By Jim Schutze
By Rachel Watts
By Lauren Drewes Daniels
By Anna Merlan
By Lee Escobedo
By Eric Nicholson
Quick, quote a famous line from Shakespeare's Coriolanus. Don't worry. Nobody can. Among the Bard's works, this five-act tragedy is one of the least quotable, and it is performed less often even than Titus Andronicus and Timon of Athens. Probably for good reason.
This hasn't stopped the Kitchen Dog Theater company from attempting it, however. In their boisterous, sweaty, but often unintelligible production, they squeeze all five acts into three grueling hours. And they work their all-male cast of nine like Trojans--or, in this case, ancient Romans--having them play all the roles, including the women's parts.
Under the direction of Matthew Earnest, this Coriolanus is theater as exhausting marathon race, with the team of young, bare-chested actors constantly running up, down and around the 360-degree performance space, which includes a huge brown pit in the middle. "Looks like they'll be doing some mud wrestling," quipped one lady in the audience. Well, not quite. But it wouldn't have been out of place. Besides running hundreds of laps in and around the pit, these guys wrestled each other with hands, grappling hooks, poles, knives and ropes, every move carefully, almost delicately choreographed. They're half-nekkid Jets and Sharks without the cool music and pretty young lovers.
Nobody's pretty in Coriolanus. There's no hero to root for, no romance to tug the heartstrings, no poetic soliloquies in moonlight. This is a word-bloated play about killing. The main character, Caius Martius, is a Roman military legend, a veteran of 30 battles with two dozen wounds to prove it. As the play begins, he leads the assault on and massive destruction of the city of Corioles, a victory so stupendous he's awarded the surname Coriolanus.
Back in Rome, he's General Schwartzkopf in a toga, beloved by the hoi polloi and hailed by the Senate, which wants him as a member. He's immediately elected to the office of consul but disappoints the voting public when he won't play the war hero. A big scene has the rabble demanding that he bare his torso to show off his wounds, which he refuses to do (the drama of this bit gets lost in the Kitchen Dog version, where everyone, including Coriolanus, is bare from the waist up all the time).
Turns out Coriolanus is a rotten consul. He doesn't like the trappings of political office, all the speechifying and wearing of fancy white robes. He has low regard for the lower classes, whom he calls "scabs." He would rather go back to what he does best: whacking people on the battlefield.
Like Hamlet, Coriolanus is the product of an overbearing mother, Volumnia (what a name!), who's part Gertrude, part Lady Macbeth. She has made her son the emotionless terminator that he is and has stage-managed his military career with the evilest of intentions. Likewise, Coriolanus is fixated on her, so much so that whenever she's around, he ignores his poor little wife, Virgilia, and their son. Early in the play, it's obvious that the boy is following in his father's blood-soaked footsteps. A handmaiden recounts a scene in which the son of Coriolanus chases and catches a butterfly, playfully setting it free and catching it again, until finally he "did so set his teeth and tear it." Grandma thinks it's funny and remarks that the boy is just like his father.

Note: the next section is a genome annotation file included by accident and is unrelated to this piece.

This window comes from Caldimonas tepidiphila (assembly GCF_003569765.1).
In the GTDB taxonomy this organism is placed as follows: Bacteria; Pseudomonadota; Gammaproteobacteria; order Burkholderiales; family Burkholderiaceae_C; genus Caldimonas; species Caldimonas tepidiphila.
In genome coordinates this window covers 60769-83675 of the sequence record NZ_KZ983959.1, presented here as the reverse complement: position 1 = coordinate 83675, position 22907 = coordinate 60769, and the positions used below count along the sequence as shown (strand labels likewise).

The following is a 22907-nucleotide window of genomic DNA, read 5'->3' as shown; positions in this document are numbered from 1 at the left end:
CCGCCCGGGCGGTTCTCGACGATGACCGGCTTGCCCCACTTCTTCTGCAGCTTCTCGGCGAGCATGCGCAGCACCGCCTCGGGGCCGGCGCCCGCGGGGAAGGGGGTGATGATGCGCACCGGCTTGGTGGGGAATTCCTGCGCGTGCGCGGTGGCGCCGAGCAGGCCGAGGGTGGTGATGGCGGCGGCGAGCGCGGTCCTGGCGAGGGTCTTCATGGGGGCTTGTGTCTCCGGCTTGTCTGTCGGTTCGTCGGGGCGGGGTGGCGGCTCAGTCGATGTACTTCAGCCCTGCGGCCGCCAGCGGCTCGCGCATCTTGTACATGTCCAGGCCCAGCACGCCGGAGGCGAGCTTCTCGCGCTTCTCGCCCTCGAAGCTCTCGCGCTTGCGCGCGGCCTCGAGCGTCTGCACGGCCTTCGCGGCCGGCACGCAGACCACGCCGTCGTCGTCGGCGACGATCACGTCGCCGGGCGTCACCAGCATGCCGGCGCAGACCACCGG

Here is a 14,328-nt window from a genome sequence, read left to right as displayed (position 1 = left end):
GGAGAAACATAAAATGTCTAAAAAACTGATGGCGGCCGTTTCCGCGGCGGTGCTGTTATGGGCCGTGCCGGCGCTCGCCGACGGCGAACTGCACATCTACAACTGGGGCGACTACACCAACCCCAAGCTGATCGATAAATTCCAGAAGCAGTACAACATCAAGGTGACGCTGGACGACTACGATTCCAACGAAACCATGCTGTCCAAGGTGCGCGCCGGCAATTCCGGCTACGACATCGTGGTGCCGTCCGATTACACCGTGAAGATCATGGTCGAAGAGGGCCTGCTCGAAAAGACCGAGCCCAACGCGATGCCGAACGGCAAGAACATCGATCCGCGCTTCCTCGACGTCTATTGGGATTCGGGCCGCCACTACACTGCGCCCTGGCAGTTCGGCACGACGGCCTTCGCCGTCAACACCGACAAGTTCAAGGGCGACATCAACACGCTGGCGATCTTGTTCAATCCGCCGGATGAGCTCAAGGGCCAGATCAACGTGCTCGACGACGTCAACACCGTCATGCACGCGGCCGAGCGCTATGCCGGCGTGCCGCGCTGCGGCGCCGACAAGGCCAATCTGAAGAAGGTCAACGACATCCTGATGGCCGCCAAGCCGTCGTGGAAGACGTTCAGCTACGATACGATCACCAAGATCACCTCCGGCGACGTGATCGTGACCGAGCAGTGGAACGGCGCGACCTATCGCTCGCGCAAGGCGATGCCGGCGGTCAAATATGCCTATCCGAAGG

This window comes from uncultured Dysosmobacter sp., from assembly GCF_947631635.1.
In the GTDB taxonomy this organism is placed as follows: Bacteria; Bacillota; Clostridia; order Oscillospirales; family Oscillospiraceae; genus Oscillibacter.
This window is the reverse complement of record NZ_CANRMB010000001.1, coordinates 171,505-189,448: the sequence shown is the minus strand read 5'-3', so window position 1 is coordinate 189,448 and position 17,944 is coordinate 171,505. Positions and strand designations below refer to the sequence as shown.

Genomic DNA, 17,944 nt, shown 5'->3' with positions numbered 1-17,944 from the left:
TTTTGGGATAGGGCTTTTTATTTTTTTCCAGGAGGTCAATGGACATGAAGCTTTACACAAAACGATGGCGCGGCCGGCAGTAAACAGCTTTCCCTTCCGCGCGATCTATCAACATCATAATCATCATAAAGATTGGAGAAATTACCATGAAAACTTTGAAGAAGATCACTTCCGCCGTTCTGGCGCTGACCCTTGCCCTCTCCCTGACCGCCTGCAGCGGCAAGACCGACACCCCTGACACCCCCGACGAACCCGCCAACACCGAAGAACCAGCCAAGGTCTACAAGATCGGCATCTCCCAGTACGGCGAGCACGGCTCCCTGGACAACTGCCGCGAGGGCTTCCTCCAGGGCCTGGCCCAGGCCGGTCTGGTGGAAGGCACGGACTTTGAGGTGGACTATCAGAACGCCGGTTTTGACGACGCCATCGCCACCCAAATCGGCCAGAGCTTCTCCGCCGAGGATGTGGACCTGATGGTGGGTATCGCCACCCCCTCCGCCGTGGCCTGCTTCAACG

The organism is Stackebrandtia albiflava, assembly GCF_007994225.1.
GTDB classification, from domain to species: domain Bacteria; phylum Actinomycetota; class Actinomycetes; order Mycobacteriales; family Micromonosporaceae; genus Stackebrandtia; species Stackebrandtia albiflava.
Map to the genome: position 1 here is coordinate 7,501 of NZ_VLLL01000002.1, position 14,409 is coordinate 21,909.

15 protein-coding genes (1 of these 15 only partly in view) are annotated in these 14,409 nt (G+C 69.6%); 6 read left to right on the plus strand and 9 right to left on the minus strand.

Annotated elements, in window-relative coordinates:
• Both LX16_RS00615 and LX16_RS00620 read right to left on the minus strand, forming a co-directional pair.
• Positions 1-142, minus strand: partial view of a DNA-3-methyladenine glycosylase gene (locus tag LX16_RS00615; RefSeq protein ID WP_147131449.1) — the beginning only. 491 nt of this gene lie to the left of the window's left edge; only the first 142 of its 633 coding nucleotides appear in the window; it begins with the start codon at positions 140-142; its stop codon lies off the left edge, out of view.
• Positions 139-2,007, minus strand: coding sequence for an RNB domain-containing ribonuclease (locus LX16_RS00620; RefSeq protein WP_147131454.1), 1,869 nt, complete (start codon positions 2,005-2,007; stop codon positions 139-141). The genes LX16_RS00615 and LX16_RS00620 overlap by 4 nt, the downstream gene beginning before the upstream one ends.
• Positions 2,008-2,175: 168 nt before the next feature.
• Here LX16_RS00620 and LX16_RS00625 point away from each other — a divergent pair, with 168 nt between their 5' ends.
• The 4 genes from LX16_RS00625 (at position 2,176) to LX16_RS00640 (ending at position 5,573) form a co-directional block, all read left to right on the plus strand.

The play is full of chilling images like that. Coriolanus himself is a heartless creep, disturbed and disturbing, an arrogant warrior without conscience, scarred by war and warped by a raging Oedipus complex.
Jump cut to Act 5, where Coriolanus is run out of town because he won't be Superman for the plebes. Eager to get back in the warring business, he joins forces with his former enemy, the Volsces, and plots an assault on Rome. But when he gets to the city walls, who's there waiting to stop him? Mommy, of course, who guilt-trips him out of conquering his home turf. Still craving her approval, he backs down and meets his fate at the hands of a lynch mob. Volumnia simply turns and walks away. So much for mother love.
Coriolanus was written around 1608, the last of Shakespeare's tragedies. It was derived from a popular translation of Plutarch's Lives, the same source Shakespeare used for Julius Caesar. That must have been a bum year for the playwright. Just the season before he'd scored hits with Macbeth and Antony and Cleopatra, two other plays with villains for main characters but at least some oomph to their plots and some zing in the dialogue. Coriolanus reads like a play penned by a tired writer serving out the last contractual obligation of a three-script deal. The lead character doesn't even say much. The weightiest speeches in Coriolanus are delivered by an old senator named Menenius (a tedious character from word one) and an angry tribune named Sicinius who hates Coriolanus with a white-hot zeal.
So much for the play. And onto the production, which takes a work already soaked in testosterone and buries it under even more layers of masculine hoo-ha. Director Earnest has let himself go a little too hog-wild showing off his troupe of manly men. They stomp their bare feet and drum on washtubs. They jump and holler and scrum like rugby players. It's an Iron John gathering in iambic pentameter.